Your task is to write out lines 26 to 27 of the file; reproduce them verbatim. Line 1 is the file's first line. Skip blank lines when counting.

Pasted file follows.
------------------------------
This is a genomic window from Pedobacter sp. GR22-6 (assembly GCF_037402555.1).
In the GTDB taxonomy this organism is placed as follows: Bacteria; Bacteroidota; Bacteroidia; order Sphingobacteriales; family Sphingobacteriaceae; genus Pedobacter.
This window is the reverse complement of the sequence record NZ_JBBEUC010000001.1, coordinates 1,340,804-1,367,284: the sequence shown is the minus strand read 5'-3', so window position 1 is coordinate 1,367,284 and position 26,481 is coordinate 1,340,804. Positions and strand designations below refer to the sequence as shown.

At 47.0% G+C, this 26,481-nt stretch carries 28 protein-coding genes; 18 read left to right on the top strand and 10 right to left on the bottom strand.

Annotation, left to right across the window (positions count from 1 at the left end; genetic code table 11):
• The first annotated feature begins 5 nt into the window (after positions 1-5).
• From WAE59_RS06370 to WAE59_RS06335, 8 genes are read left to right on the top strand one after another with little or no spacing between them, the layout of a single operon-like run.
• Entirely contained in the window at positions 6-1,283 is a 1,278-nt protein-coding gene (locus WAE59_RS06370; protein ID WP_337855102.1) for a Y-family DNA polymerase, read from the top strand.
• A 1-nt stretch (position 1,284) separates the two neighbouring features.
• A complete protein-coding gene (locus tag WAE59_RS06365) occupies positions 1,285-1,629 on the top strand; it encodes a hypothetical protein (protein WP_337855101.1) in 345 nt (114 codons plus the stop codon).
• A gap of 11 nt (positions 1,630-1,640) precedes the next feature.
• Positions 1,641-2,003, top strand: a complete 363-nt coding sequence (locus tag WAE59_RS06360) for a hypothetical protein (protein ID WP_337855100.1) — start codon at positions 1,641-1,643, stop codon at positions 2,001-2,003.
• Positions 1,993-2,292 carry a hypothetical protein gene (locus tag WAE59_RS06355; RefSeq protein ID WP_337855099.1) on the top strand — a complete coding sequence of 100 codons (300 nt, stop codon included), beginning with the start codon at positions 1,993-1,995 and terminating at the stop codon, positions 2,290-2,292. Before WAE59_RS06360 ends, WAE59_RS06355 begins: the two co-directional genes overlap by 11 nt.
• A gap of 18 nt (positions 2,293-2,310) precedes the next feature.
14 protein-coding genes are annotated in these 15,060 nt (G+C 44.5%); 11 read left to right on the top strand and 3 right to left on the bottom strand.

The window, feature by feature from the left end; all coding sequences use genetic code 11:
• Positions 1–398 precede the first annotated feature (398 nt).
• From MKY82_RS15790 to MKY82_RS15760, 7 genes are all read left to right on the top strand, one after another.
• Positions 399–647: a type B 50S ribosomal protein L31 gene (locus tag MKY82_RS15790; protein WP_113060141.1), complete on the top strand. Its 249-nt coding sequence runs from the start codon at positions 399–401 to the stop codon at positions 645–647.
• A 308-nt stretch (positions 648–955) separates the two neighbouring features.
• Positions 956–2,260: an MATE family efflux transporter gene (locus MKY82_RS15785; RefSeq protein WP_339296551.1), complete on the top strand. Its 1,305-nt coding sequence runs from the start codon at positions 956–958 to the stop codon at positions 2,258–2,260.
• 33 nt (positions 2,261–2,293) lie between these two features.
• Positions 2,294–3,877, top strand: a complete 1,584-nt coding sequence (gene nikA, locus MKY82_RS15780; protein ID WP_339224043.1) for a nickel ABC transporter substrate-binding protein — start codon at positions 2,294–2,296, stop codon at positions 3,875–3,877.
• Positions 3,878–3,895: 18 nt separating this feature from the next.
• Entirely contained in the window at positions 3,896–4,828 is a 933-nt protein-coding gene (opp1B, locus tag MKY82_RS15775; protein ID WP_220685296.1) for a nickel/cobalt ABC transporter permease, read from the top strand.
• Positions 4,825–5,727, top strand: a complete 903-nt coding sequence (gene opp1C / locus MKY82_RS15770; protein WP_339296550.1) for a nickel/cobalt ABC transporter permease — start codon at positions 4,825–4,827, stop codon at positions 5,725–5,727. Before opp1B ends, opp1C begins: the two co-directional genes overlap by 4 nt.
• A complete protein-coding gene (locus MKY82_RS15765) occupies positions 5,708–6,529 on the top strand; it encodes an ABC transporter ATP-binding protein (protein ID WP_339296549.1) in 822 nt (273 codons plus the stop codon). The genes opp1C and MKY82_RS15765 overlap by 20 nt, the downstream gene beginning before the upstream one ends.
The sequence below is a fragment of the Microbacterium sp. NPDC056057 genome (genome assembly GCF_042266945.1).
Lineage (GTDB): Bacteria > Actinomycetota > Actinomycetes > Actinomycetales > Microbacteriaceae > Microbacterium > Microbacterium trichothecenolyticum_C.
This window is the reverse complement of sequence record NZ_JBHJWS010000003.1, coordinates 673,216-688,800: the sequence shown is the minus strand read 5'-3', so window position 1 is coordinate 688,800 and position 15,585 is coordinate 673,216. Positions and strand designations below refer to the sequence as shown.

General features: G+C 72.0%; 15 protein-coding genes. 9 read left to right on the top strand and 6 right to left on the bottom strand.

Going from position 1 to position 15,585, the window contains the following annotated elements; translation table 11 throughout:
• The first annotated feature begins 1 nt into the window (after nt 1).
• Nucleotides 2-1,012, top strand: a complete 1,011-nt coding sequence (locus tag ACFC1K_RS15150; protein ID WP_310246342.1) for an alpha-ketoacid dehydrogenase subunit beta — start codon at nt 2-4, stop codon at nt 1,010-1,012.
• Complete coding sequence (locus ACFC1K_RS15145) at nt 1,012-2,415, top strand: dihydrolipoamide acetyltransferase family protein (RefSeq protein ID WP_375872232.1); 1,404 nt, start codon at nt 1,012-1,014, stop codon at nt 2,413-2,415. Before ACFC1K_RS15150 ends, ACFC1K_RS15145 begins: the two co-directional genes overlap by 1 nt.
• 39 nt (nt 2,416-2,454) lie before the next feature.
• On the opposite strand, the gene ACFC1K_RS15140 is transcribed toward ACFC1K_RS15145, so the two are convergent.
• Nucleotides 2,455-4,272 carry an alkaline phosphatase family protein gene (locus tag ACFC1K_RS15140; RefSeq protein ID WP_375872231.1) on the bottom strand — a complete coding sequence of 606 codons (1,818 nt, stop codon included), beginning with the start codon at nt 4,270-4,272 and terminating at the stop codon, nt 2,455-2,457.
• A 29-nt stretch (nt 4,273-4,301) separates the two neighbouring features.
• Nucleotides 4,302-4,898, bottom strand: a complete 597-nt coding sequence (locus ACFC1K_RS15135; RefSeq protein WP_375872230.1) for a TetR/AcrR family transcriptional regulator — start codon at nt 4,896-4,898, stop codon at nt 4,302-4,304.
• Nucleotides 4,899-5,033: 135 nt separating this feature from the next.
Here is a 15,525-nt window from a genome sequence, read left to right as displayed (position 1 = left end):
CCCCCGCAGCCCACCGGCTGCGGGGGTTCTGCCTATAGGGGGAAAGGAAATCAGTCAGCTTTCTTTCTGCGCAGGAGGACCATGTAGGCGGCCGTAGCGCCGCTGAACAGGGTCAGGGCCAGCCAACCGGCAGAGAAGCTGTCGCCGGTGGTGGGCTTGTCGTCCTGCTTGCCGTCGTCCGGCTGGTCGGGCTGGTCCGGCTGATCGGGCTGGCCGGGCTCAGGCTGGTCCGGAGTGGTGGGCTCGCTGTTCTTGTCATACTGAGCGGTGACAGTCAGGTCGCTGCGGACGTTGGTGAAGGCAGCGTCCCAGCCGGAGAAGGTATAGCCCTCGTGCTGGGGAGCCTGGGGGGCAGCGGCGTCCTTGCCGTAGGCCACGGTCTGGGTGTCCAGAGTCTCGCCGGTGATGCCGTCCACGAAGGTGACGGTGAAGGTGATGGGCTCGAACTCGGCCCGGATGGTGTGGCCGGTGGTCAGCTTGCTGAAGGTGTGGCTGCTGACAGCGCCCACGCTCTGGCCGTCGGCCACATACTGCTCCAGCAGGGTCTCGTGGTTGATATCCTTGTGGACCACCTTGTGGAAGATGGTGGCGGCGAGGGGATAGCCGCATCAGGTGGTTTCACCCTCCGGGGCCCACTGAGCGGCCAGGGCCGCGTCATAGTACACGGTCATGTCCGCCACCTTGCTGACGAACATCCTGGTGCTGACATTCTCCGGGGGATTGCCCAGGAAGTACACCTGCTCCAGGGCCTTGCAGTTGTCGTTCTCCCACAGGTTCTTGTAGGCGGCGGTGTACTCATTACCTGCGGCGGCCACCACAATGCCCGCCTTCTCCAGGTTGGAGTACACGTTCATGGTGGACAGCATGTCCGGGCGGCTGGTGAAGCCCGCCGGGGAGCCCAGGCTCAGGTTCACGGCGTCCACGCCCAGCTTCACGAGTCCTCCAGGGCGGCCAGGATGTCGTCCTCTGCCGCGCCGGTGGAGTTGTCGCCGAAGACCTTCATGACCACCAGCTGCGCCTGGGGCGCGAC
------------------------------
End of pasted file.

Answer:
• Positions 4,825–5,727, top strand: a complete 903-nt coding sequence (gene opp1C / locus MKY82_RS15770; protein WP_339296550.1) for a nickel/cobalt ABC transporter permease — start codon at positions 4,825–4,827, stop codon at positions 5,725–5,727. Before opp1B ends, opp1C begins: the two co-directional genes overlap by 4 nt.
• A complete protein-coding gene (locus MKY82_RS15765) occupies positions 5,708–6,529 on the top strand; it encodes an ABC transporter ATP-binding protein (protein ID WP_339296549.1) in 822 nt (273 codons plus the stop codon). The genes opp1C and MKY82_RS15765 overlap by 20 nt, the downstream gene beginning before the upstream one ends.